“With all bars, restaurants, and other public gathering places closed, COVID anxiety can also manifest as loneliness,” Sadeghi said.

A remedy to this is not necessarily the most ideal option, but it can work: virtual connection. “Be sure you’re reaching out to family and friends over the phone and on live chat video platforms like Zoom,” he said. “Seeing and/or hearing the other person provides a connection that’s more personal and nurturing.”

Talley also attributed this symptom to people withdrawing from their support system due to anxiety. This can have a negative impact on your relationships, which then fuels the cycle further.

7. You’re experiencing reactivation or agitation of other mental health conditions

Coronavirus-related anxiety might compromise progress that you made on other mental health conditions. Sadeghi advised to watch for the reactivation of post-traumatic stress disorder, obsessive-compulsive disorder and depression in particular.

Even if you don’t have a diagnosed mood disorder or mental illness, those cortisol levels can contribute to mood swings or “feeling like you’re on a mood roller coaster,” Wright said.

“A sense of despair, or possible mild depressive symptoms, may crop up,” Talley added. “Most people will not realize that the origins of this sadness have their roots in anxiety.”

It’s super-important to keep tabs on your emotions and ensure you have the right resources to support your mental health. Reach out to your therapist if you have one, and if you don’t try chatting with a professional via teletherapy or another support route. Also, stay on top of any medications you need, journal and take time for yourself. Do whatever you need to do to prioritize your mind.

8. You’re getting more headaches or other physical issues

Talley noted that you may see some physical symptoms that may appear to be all over the map. Think headaches, dizziness, heart palpitations, ulcers, insomnia, rashes, hand tremors, general restlessness and gastrointestinal issues. Keep an eye out for these, and use them as a “check engine light” of sorts. They could be a sign you’re experiencing major anxiety.

9. You get angry or have more frequent outbursts

“For people who feel that some important aspect of life is in danger ― like their health or the health of loved ones ― and that they have little control over the outcome, it is not unusual for them to become angry,” Talley said. “The more one is used to feeling in control, the more likely one is to feel anger.”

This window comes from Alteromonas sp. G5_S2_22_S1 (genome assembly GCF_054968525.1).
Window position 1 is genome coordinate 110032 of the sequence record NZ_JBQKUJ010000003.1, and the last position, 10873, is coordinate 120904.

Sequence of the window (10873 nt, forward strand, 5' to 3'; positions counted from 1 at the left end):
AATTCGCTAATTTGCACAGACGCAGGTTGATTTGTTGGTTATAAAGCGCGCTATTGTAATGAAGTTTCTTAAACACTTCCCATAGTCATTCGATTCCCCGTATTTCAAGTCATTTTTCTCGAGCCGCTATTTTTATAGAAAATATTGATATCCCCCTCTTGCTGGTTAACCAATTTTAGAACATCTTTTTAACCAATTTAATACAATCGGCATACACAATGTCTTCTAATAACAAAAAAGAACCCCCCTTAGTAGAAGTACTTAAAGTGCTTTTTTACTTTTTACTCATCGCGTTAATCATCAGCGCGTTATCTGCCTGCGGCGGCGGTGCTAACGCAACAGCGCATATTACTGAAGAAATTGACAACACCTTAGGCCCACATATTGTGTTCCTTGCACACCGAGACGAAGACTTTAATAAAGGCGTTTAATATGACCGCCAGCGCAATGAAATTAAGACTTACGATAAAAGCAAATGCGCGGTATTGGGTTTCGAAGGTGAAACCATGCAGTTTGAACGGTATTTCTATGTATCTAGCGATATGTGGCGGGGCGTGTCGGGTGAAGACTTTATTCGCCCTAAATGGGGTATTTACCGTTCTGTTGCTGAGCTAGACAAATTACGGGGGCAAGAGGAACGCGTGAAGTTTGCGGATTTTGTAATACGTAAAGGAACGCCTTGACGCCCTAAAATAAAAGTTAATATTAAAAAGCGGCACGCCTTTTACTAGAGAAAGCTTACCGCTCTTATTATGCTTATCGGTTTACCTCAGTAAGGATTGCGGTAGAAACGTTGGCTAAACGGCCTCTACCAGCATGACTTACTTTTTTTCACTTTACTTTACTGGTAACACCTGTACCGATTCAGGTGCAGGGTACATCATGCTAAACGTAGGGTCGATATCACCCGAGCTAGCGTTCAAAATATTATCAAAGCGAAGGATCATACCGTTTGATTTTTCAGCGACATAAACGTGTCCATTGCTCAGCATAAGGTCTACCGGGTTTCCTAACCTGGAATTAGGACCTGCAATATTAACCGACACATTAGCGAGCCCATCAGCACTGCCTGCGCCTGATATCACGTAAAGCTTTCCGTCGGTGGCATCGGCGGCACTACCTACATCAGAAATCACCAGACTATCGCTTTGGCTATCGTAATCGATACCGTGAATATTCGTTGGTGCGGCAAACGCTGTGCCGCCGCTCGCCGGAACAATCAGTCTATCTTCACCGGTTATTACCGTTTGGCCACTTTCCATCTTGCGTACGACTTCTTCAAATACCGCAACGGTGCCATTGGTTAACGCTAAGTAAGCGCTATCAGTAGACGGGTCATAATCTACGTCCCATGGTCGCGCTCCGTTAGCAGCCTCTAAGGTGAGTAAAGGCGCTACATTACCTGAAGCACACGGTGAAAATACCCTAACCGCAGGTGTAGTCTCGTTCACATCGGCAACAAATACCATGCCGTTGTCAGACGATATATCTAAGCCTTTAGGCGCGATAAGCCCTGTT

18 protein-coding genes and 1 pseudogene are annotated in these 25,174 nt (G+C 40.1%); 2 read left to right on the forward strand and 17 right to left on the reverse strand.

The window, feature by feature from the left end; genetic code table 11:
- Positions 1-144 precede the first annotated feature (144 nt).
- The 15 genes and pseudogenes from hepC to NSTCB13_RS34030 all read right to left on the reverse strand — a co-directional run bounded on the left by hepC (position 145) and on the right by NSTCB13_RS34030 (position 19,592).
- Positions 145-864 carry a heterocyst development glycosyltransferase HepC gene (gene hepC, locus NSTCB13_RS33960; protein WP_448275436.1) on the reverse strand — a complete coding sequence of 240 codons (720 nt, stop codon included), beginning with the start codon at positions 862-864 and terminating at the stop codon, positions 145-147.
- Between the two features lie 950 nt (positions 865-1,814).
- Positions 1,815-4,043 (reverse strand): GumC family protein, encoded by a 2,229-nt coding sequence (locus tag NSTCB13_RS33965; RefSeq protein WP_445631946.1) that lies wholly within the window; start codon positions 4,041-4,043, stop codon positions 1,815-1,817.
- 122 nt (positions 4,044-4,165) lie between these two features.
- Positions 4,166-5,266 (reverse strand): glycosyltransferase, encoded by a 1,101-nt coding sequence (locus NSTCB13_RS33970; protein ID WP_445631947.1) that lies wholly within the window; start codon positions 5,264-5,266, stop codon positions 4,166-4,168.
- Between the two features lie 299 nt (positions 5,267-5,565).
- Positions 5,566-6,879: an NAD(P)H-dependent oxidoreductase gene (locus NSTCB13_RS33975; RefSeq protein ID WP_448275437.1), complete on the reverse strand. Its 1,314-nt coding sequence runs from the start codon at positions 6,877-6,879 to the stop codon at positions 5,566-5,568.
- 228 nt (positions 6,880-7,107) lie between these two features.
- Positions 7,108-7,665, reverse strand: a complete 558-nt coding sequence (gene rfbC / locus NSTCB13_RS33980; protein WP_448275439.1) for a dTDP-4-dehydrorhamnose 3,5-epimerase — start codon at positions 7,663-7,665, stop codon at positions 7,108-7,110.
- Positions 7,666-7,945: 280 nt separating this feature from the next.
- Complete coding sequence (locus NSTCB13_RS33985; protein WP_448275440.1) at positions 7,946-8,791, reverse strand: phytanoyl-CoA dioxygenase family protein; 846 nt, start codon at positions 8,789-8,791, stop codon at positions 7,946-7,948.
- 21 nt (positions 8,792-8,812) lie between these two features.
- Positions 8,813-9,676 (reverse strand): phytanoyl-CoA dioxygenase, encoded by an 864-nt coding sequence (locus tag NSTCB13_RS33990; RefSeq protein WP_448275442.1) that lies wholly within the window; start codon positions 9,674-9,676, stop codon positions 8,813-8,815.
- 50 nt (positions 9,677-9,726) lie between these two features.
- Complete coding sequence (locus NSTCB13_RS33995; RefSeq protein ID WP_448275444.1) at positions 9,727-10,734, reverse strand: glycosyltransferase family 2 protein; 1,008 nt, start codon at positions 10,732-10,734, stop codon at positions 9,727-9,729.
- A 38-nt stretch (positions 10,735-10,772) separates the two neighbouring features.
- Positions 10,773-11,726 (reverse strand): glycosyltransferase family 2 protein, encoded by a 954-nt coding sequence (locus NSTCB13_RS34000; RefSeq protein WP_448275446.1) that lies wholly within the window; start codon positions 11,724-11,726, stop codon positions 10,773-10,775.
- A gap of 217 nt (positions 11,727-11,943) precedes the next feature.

This anger may be directed at yourself or at others. You might be overly self-critical about everything you do at work or pick apart your appearance, for example. Or you may find yourself snapping at your partner or getting frustrated with your parents more than usual.

“It is not uncommon for anxiety to cause people to become irritable,” Talley said. “Many who are anxious and irritable during this pandemic will attribute the irritability to the restrictions that have been imposed. In truth, their irritability is also due to their anxiety.”

10. You keep forgetting things

Having trouble staying on top of your to-dos? Forget something you were in the middle of? This is a cognitive symptom of anxiety, Talley said. Your brain is overloaded with stress and may struggle to manage tasks and mental checklists that seemed routine before.

“Some may find themselves more absent-minded and forgetful,” he said. “Their brain is overloaded with anxiety that distracts them, and depletes their ability to concentrate.”

If you’re dealing with any of these issues, reach out for professional support. Leaning on your loved ones is great, but there’s nothing wrong with seeking guided help. You don’t need to be at rock bottom to benefit from therapy.

Other than that, make sure you’re keeping up a healthy routine. That includes getting lots of rest, drinking plenty of water, eating well and regularly, moving your body in any way that feels good, and more. As we said, anxiety is pretty damn sneaky ― but you can tame it.

Therapists Explain How to Avoid Morning Anxiety

Anxiety in the morning can impact your entire day. When you feel like life is overwhelming as you look at your to-do list for the day, and your family is hanging on you with random needs, you can suddenly feel as if you’re sinking. If the morning rush is getting you down, we have a few ways you can combat the feeling of panic.


The term “morning anxiety” is not a medical term. It’s just part of the normal anxious feelings many people feel. The issue is that some people feel overwhelm that hits them like a wave in the morning. They stress about all that is going to happen during the day. They worry that only bad things will happen.

What if they cannot get everything done? What if they’re late to work? Or what if the sky falls?

Then this worry turns into more stress that leads you to think you just can’t even appropriately face the day. The good news is that you’re not alone. Sometimes your hormone levels are off. Sometimes you’re just simply stressed. At other times the way you sleep (or don’t sleep) can lead to higher anxiety levels. Fortunately, there are many things you can do to help ease these stressful feelings.